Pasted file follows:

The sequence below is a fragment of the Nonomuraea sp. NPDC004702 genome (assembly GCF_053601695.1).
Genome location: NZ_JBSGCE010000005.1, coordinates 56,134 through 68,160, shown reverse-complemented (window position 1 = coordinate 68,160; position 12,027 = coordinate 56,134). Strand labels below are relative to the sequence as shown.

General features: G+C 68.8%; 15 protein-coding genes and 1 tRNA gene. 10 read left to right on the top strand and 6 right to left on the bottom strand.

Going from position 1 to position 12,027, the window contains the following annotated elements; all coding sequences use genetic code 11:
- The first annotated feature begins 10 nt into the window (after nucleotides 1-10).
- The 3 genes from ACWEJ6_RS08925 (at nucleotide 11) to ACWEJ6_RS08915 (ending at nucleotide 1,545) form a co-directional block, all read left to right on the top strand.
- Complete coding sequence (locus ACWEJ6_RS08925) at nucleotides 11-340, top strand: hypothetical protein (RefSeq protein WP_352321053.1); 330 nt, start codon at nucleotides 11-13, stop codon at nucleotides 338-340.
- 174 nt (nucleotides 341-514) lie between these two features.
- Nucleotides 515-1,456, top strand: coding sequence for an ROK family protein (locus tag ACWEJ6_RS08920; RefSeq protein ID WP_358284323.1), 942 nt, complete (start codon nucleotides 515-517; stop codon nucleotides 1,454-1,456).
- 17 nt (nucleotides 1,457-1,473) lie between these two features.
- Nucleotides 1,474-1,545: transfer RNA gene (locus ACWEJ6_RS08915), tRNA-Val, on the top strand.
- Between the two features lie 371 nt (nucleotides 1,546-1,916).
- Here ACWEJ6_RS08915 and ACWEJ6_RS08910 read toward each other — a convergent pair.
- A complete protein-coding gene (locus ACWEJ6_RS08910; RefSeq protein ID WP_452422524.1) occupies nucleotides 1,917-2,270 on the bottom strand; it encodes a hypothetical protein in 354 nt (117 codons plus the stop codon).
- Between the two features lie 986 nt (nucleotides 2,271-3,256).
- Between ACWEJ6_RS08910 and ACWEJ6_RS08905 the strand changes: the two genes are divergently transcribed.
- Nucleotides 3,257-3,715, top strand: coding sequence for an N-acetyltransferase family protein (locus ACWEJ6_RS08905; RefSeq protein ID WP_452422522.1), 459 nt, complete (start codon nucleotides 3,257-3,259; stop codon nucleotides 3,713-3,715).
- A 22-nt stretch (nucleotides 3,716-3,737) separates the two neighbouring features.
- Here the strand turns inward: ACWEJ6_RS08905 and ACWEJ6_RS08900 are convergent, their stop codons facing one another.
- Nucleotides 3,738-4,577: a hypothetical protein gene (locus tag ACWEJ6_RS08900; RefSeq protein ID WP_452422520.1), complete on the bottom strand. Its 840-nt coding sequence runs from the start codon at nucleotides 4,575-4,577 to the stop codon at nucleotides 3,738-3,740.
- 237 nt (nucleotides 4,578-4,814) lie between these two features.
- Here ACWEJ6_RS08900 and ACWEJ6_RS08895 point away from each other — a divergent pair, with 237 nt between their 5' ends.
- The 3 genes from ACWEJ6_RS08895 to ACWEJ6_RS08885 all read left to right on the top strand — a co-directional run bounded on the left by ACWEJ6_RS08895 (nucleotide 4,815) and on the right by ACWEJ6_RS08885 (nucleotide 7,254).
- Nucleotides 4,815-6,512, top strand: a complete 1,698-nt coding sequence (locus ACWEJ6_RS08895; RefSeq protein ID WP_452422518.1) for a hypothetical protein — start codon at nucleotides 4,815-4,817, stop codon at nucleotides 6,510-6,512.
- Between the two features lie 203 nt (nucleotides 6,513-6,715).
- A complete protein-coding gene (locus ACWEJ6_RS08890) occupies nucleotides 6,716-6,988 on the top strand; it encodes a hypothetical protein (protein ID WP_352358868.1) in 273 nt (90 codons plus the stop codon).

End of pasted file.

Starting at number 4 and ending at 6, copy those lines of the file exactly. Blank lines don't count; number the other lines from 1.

Going from position 1 to position 12,027, the window contains the following annotated elements; all coding sequences use genetic code 11:
- The first annotated feature begins 10 nt into the window (after nucleotides 1-10).
- The 3 genes from ACWEJ6_RS08925 (at nucleotide 11) to ACWEJ6_RS08915 (ending at nucleotide 1,545) form a co-directional block, all read left to right on the top strand.